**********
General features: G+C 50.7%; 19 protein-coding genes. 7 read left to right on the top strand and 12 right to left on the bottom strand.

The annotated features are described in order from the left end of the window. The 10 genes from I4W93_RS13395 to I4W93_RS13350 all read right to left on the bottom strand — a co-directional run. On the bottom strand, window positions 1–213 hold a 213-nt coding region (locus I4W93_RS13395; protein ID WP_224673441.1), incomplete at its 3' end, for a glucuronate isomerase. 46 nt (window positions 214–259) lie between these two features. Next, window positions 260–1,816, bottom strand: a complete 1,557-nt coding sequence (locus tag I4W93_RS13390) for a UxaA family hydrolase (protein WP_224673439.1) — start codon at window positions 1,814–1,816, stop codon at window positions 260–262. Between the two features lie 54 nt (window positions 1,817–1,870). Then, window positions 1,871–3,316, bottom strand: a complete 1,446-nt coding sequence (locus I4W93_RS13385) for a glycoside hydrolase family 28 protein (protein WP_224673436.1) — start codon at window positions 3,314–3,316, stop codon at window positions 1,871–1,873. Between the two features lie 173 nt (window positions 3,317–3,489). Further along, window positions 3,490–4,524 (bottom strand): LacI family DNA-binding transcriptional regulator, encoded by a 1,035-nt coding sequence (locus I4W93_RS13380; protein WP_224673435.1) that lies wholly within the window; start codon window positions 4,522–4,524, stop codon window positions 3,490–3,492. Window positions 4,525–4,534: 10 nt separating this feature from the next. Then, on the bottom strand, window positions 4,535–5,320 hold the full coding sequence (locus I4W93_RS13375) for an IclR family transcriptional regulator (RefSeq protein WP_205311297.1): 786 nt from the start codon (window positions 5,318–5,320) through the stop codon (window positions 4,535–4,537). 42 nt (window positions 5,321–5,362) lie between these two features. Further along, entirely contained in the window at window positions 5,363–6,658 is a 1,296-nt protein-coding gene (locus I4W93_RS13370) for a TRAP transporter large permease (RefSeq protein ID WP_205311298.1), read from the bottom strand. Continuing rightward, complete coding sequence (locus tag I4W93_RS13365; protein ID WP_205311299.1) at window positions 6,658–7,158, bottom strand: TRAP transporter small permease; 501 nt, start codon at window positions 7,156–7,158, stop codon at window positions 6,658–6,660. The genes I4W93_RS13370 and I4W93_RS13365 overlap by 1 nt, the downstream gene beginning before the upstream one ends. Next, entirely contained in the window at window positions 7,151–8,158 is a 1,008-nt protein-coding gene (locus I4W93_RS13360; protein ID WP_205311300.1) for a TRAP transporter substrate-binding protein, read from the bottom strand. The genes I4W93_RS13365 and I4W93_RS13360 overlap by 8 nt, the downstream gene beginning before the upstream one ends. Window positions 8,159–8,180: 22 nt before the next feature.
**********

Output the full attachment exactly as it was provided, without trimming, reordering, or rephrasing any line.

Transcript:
General features: G+C 50.7%; 19 protein-coding genes. 7 read left to right on the top strand and 12 right to left on the bottom strand.

The annotated features are described in order from the left end of the window. The 10 genes from I4W93_RS13395 to I4W93_RS13350 all read right to left on the bottom strand — a co-directional run. On the bottom strand, window positions 1–213 hold a 213-nt coding region (locus I4W93_RS13395; protein ID WP_224673441.1), incomplete at its 3' end, for a glucuronate isomerase. 46 nt (window positions 214–259) lie between these two features. Next, window positions 260–1,816, bottom strand: a complete 1,557-nt coding sequence (locus tag I4W93_RS13390) for a UxaA family hydrolase (protein WP_224673439.1) — start codon at window positions 1,814–1,816, stop codon at window positions 260–262. Between the two features lie 54 nt (window positions 1,817–1,870). Then, window positions 1,871–3,316, bottom strand: a complete 1,446-nt coding sequence (locus I4W93_RS13385) for a glycoside hydrolase family 28 protein (protein WP_224673436.1) — start codon at window positions 3,314–3,316, stop codon at window positions 1,871–1,873. Between the two features lie 173 nt (window positions 3,317–3,489). Further along, window positions 3,490–4,524 (bottom strand): LacI family DNA-binding transcriptional regulator, encoded by a 1,035-nt coding sequence (locus I4W93_RS13380; protein WP_224673435.1) that lies wholly within the window; start codon window positions 4,522–4,524, stop codon window positions 3,490–3,492. Window positions 4,525–4,534: 10 nt separating this feature from the next. Then, on the bottom strand, window positions 4,535–5,320 hold the full coding sequence (locus I4W93_RS13375) for an IclR family transcriptional regulator (RefSeq protein WP_205311297.1): 786 nt from the start codon (window positions 5,318–5,320) through the stop codon (window positions 4,535–4,537). 42 nt (window positions 5,321–5,362) lie between these two features. Further along, entirely contained in the window at window positions 5,363–6,658 is a 1,296-nt protein-coding gene (locus I4W93_RS13370) for a TRAP transporter large permease (RefSeq protein ID WP_205311298.1), read from the bottom strand. Continuing rightward, complete coding sequence (locus tag I4W93_RS13365; protein ID WP_205311299.1) at window positions 6,658–7,158, bottom strand: TRAP transporter small permease; 501 nt, start codon at window positions 7,156–7,158, stop codon at window positions 6,658–6,660. The genes I4W93_RS13370 and I4W93_RS13365 overlap by 1 nt, the downstream gene beginning before the upstream one ends. Next, entirely contained in the window at window positions 7,151–8,158 is a 1,008-nt protein-coding gene (locus I4W93_RS13360; protein ID WP_205311300.1) for a TRAP transporter substrate-binding protein, read from the bottom strand. The genes I4W93_RS13365 and I4W93_RS13360 overlap by 8 nt, the downstream gene beginning before the upstream one ends. Window positions 8,159–8,180: 22 nt before the next feature.